Mendy went back to Thailand but soon after both she and her guitar player got sick. Unable to work and still without any inkling to become a DJ, she remained enchanted and inspired by the music on her thumb drive and approached a friend about learning what to do with it. He told her she needed a computer, which she didn’t have nor did she have the money for so she borrowed an ACER laptop from a woman who worked in a salon next to her flat and went back to her friend. He loaded Traktor onto it and everyday after work he would teach Mendy how to DJ on her borrowed laptop at a shop called Indigo.
A friend from Bangkok later invited Mendy on a trip to Koh Chang so she packed up her borrowed laptop and yet another friend’s controller and arrived at Ting Tong Bar on Lonely Beach looking for a gig. She asked the owner if she could play and was refused because, well, established clubs don’t operate like an open mic night at a bar in small town Korat. But Mendy persisted, convincing the owner to let her play from 9pm - 10pm, an hour before the bar even opened. The owner conceded and Mendy played to a crowd of one, leaving Ting Tong Bar later that night having secured not just a gig but a residency. But there was still one problem, she didn’t have her own laptop.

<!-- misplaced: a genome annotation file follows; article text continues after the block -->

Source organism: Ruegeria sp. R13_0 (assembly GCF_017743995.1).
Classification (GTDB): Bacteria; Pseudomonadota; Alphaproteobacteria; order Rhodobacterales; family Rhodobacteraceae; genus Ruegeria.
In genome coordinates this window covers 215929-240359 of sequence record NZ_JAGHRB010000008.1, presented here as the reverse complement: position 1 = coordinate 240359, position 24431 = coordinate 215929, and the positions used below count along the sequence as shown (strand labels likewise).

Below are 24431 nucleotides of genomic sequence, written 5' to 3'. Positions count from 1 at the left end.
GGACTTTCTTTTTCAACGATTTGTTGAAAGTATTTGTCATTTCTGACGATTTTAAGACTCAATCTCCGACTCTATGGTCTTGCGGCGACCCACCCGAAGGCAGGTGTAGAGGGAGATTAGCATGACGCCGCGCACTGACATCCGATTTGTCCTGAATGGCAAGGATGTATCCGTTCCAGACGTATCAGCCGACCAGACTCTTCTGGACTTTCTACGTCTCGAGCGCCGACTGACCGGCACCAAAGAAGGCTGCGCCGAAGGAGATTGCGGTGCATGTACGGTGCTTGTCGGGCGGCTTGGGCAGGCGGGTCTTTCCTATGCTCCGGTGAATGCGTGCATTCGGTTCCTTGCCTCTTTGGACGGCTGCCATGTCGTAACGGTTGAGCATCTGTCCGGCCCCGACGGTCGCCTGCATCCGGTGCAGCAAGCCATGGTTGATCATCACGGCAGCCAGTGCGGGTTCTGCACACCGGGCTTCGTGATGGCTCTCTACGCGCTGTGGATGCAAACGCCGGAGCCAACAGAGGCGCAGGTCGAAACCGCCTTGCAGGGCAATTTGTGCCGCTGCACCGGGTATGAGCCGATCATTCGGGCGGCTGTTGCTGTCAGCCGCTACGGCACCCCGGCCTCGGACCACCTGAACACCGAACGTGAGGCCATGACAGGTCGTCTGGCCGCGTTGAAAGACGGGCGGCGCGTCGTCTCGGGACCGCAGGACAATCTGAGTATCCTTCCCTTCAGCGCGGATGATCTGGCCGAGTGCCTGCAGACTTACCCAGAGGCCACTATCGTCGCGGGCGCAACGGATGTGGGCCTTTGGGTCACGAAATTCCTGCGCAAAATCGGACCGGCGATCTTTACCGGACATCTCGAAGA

This time Mendy went to back to Korat but with her intentions realigned. She borrowed money from an "uncle" (a common and respectable way to address an elder non-relative in Asia) that she used to play music with to buy her first laptop and promised to repay him somewhere around 2,000THB/month (US$60). She spent the next few years going back and forth between DJing in Koh Chang and, when she could afford it, studying in Korat. On recommendation, she eventually moved to Bangkok with next to nothing and embarked on an unstoppable career, right away landing gigs at clubs like Glow, Bangkok’s long time bastion of underground music. Nowadays she holds residencies all over Asia like Headquarters in Singapore and even Sri Panwa in Phuket, sharing stages with artists like Jamie Jones, Claude VonStroke and Sharam, and is getting ready for her second European tour this summer. Mendy Indigo has evolved into one of the most celebrated and sought after figures in Asia’s techno scene and her story is one the West has never heard before. Now that story has been told and her interview tells the rest. And just to bring the feels back down to techno, she's soundtracked the rest with a bangin' techno mix.
What’s in the name Mendy Indigo?
My friends started calling me Mendy because of the song 'Oh Mandy' by The Spinto Band, which was the first song that I used to sing in my band before I started DJing.